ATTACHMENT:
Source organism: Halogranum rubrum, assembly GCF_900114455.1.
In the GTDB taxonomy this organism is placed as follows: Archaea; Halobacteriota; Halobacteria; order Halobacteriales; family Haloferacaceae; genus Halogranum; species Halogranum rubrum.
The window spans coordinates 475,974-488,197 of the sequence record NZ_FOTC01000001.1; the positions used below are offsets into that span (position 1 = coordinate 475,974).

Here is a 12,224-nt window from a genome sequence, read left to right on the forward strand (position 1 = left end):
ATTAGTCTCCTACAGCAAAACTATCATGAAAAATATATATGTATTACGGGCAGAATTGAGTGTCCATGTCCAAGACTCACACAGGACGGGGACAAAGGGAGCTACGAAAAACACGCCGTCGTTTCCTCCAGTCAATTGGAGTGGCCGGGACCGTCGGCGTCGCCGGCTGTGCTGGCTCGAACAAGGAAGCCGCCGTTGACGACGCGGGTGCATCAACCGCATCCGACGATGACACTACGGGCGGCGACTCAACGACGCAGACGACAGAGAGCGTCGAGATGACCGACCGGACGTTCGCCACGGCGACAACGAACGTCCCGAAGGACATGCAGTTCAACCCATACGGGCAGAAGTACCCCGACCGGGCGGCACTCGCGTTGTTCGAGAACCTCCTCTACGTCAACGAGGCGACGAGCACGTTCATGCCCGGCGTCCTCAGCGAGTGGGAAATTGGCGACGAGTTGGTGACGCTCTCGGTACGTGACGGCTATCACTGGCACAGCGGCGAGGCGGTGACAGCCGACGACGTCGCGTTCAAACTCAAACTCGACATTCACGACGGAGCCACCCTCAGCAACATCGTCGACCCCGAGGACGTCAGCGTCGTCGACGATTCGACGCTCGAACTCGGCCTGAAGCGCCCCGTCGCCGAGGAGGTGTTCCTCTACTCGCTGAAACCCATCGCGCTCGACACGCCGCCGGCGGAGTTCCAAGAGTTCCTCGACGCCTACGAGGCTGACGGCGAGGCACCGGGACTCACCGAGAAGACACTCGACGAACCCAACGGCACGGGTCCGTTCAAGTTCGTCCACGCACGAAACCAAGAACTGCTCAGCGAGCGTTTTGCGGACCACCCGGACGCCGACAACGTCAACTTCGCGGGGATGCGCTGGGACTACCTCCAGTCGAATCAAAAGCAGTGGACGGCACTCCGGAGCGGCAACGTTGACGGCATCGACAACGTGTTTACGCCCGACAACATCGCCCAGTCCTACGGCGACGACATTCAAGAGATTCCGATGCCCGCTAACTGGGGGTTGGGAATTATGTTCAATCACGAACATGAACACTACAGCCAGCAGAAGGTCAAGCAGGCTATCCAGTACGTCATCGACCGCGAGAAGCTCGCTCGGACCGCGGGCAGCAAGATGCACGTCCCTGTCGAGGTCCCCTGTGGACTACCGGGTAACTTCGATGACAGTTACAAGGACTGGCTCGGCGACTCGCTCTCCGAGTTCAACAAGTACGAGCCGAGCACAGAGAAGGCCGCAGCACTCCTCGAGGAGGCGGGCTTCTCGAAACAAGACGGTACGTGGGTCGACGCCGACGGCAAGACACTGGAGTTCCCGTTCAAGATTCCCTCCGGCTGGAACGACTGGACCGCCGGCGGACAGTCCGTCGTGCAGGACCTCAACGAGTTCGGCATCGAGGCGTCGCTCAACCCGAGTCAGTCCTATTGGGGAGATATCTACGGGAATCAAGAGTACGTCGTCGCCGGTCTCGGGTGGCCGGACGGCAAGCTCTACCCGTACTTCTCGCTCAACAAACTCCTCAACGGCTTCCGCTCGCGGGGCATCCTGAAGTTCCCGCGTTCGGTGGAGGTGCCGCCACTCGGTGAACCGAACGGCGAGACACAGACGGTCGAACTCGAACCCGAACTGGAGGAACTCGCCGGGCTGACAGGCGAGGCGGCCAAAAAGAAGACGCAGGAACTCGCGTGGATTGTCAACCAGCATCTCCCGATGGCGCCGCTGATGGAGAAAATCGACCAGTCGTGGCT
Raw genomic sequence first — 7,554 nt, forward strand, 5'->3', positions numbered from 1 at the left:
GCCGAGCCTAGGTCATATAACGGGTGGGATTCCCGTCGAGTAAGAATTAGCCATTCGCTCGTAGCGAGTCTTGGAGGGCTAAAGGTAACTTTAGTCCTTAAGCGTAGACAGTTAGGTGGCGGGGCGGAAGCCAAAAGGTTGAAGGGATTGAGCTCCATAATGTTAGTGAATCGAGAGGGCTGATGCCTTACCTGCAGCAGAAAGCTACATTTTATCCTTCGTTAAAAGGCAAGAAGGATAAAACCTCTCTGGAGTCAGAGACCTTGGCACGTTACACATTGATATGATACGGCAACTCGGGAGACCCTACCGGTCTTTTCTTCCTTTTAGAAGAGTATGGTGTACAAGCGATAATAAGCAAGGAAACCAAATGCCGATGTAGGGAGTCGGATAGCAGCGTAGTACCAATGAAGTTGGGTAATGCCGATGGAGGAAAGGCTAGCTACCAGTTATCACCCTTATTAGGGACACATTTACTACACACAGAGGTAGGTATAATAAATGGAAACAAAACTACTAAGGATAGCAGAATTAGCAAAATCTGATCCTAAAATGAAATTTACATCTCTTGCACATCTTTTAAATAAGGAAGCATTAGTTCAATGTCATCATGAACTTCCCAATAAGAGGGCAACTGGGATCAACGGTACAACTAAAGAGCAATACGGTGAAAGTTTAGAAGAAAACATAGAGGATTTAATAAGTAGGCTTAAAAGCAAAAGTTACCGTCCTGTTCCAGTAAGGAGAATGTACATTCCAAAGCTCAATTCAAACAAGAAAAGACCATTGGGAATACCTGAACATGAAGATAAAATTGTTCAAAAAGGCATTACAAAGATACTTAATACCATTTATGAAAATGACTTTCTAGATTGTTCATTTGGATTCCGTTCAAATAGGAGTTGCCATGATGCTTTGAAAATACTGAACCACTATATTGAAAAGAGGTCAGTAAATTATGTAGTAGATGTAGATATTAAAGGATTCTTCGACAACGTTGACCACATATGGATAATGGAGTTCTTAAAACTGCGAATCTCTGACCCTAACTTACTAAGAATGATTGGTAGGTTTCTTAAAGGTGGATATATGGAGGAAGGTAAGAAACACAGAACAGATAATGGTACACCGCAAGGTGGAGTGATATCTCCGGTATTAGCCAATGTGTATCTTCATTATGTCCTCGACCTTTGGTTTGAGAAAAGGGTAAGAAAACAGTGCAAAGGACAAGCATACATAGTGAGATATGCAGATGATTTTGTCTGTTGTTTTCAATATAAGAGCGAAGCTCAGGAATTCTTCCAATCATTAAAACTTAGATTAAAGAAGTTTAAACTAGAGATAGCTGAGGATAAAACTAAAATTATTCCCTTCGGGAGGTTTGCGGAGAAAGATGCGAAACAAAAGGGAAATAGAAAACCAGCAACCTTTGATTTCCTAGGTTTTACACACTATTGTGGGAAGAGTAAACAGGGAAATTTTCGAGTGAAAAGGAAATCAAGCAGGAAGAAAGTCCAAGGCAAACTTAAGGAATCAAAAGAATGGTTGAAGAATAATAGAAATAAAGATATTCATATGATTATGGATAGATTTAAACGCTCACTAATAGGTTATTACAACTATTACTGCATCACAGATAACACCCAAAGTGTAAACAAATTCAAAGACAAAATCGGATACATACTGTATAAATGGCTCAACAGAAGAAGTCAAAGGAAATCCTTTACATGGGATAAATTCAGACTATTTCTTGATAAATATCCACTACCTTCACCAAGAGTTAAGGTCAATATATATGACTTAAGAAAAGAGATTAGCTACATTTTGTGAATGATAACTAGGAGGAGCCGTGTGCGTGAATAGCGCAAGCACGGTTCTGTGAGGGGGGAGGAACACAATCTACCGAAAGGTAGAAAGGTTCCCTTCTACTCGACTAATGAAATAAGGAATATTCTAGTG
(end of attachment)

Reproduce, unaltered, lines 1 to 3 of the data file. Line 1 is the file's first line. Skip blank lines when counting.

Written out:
Source organism: Halogranum rubrum, assembly GCF_900114455.1.
In the GTDB taxonomy this organism is placed as follows: Archaea; Halobacteriota; Halobacteria; order Halobacteriales; family Haloferacaceae; genus Halogranum; species Halogranum rubrum.
The window spans coordinates 475,974-488,197 of the sequence record NZ_FOTC01000001.1; the positions used below are offsets into that span (position 1 = coordinate 475,974).